We will continue to make all efforts to equip our people with the knowledge, skills and capabilities to succeed and to thrive.
We are making dramatic efforts to overcome disease. Our life expectancy is improving. We are determined to eradicate hunger.
We are building democratic institutions that truly reflect the will of the people and which resolutely pursue their interests.
We must treat corruption for what it is - an assault on the poor and an affront to our liberty.
We must build the kind of society to which Nelson Mandela dedicated his life.
He was our teacher and our mentor. He never gave up on the struggle to free us all and unite us into one nation. He was forgiving conciliatory and tolerant. He was acutely aware of our fault lines as a people. He was aware of our weaknesses and failures but acknowledged that despite the rage, the resentments and noise that sometimes engulfs us he understood that we are all frail and vulnerable and could only succeed if we reach out to each other and join our hands in striving for the ideals he inspired us to reach for.
He taught us to build the nation based on respect for each other, no matter what our differences; tolerance of others, no matter how our prejudices may be; compassion for the weak and poor; above all perseverance in the face of adversity; fortitude in the face of fear; forgiveness in the face of humiliation, and humility in the knowledge that we are all equal - that to be one with one another we have to be at peace with ourselves.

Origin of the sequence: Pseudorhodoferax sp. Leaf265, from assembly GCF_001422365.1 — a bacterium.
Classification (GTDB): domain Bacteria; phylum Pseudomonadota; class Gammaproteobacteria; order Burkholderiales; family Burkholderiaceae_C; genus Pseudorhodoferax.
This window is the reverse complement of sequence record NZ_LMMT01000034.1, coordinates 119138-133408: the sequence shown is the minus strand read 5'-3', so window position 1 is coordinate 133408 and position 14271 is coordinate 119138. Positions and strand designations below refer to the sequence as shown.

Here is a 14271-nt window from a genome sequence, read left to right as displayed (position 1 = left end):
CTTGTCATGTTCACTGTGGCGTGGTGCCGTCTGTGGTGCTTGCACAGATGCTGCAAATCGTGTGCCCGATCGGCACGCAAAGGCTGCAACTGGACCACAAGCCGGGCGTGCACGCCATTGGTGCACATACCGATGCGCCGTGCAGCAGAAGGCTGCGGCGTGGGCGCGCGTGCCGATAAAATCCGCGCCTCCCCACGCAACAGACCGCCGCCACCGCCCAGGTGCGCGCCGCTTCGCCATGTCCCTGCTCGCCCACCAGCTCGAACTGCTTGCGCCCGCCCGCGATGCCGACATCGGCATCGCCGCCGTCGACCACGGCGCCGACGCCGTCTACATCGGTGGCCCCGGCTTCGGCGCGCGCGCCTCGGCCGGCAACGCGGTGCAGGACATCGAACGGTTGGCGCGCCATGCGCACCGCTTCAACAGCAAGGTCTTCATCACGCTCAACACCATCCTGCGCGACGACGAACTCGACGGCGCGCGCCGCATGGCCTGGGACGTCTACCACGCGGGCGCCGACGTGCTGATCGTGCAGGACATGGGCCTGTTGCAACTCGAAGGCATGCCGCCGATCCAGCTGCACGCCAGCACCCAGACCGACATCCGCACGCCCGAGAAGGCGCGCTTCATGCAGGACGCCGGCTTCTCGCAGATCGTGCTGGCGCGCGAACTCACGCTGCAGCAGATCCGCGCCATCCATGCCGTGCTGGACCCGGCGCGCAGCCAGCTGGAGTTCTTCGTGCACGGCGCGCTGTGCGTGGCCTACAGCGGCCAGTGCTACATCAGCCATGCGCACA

As we gather here, a year later, to remember our beloved father, we are bound to recall that only through a collective effort of progressive humanity can we ensure global peace and security.
Only through a collective effort of progressive humanity can we mobilise the world's bountiful resources to ensure no one goes to bed hungry, that no one grows up illiterate, that no one succumbs to diseases that can be prevented, and that no one is oppressed or exploited by another.
Nelson Mandela has shown us the way to freedom.
We are here today to once again tell Madiba that his long walk is over; he can continue to rest.
His long walk is over, but ours is ongoing. He has passed the baton to us and every day we need to prove ourselves equal to the task of liberating ourselves and others from hunger, poverty, from hopelessness, from inequality and from unemployment.
He has led us to the top of a great hill. We have rested for a moment to view the glorious vista that surrounds us.
But there are many more hills to climb.
And we dare not linger, for our long walk is not yet ended. With Madiba's spirit as our lodestar we dare not fail.
We thank the Mandela family for giving Madiba to the people of South Africa and the world.
Thank you Tata. Ulale ngoxolo Madiba. We will always remember you.
I thank you."